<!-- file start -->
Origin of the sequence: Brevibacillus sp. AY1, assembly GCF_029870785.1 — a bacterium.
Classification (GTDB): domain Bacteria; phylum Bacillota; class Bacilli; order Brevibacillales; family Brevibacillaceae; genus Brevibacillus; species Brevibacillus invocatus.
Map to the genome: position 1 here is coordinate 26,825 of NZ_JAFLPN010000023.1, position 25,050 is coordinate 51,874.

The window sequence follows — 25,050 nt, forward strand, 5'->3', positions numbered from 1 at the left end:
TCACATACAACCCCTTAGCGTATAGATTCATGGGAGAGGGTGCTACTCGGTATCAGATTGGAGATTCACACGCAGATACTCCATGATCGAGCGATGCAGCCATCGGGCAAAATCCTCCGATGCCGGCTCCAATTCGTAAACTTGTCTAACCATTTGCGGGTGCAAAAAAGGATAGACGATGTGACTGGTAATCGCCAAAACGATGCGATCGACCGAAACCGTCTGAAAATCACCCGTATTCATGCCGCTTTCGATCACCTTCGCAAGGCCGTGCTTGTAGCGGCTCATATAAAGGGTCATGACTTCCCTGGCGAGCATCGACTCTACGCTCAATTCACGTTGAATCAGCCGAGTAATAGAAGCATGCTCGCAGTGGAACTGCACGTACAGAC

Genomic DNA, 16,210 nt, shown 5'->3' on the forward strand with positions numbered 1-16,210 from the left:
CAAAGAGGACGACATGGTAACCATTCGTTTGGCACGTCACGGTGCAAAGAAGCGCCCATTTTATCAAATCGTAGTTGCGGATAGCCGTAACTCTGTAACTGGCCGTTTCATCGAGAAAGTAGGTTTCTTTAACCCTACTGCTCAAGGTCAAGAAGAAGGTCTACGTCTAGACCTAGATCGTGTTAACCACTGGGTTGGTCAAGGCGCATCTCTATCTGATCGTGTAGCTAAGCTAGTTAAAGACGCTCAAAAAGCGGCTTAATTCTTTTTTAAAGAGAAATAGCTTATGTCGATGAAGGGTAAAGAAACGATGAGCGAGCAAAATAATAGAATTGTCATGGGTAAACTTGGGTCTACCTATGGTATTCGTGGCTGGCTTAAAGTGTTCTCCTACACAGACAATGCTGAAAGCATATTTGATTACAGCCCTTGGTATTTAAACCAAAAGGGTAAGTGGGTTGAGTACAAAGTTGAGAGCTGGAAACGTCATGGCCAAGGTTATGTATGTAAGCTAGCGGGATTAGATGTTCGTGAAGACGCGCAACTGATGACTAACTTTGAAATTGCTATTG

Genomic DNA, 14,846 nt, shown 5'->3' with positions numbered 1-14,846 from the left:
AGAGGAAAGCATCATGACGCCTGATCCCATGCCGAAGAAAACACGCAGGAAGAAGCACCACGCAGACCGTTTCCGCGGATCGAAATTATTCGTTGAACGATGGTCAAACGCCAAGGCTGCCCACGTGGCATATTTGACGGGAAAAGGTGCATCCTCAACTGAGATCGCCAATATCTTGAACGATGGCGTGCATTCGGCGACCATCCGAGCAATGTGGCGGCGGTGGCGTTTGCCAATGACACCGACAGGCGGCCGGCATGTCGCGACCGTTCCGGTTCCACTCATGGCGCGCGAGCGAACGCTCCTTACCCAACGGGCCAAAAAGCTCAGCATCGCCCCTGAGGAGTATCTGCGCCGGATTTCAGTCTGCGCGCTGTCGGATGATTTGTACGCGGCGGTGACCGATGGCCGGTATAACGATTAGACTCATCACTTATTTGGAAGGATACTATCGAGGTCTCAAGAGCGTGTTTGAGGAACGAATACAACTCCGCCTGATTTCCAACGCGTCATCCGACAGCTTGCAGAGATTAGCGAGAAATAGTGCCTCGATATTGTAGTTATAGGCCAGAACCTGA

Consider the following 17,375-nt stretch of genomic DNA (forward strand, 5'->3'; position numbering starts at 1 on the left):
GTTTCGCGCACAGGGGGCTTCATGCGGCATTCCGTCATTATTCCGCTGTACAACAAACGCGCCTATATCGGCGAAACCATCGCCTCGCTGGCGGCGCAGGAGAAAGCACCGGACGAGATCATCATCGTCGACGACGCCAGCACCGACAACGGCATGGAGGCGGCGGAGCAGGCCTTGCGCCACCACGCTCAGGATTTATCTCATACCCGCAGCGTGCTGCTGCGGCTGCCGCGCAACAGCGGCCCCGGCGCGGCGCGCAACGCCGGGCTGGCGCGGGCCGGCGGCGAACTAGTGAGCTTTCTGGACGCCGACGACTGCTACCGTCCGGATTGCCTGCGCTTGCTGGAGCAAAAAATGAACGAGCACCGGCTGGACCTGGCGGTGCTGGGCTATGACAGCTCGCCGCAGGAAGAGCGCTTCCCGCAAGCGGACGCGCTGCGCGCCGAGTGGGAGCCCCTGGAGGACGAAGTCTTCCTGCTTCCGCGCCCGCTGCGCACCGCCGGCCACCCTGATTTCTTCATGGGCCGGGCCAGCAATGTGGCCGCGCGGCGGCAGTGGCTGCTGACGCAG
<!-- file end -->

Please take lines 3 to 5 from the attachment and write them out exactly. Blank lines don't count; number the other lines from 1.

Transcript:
Map to the genome: position 1 here is coordinate 26,825 of NZ_JAFLPN010000023.1, position 25,050 is coordinate 51,874.

The window sequence follows — 25,050 nt, forward strand, 5'->3', positions numbered from 1 at the left end:
TCACATACAACCCCTTAGCGTATAGATTCATGGGAGAGGGTGCTACTCGGTATCAGATTGGAGATTCACACGCAGATACTCCATGATCGAGCGATGCAGCCATCGGGCAAAATCCTCCGATGCCGGCTCCAATTCGTAAACTTGTCTAACCATTTGCGGGTGCAAAAAAGGATAGACGATGTGACTGGTAATCGCCAAAACGATGCGATCGACCGAAACCGTCTGAAAATCACCCGTATTCATGCCGCTTTCGATCACCTTCGCAAGGCCGTGCTTGTAGCGGCTCATATAAAGGGTCATGACTTCCCTGGCGAGCATCGACTCTACGCTCAATTCACGTTGAATCAGCCGAGTAATAGAAGCATGCTCGCAGTGGAACTGCACGTACAGAC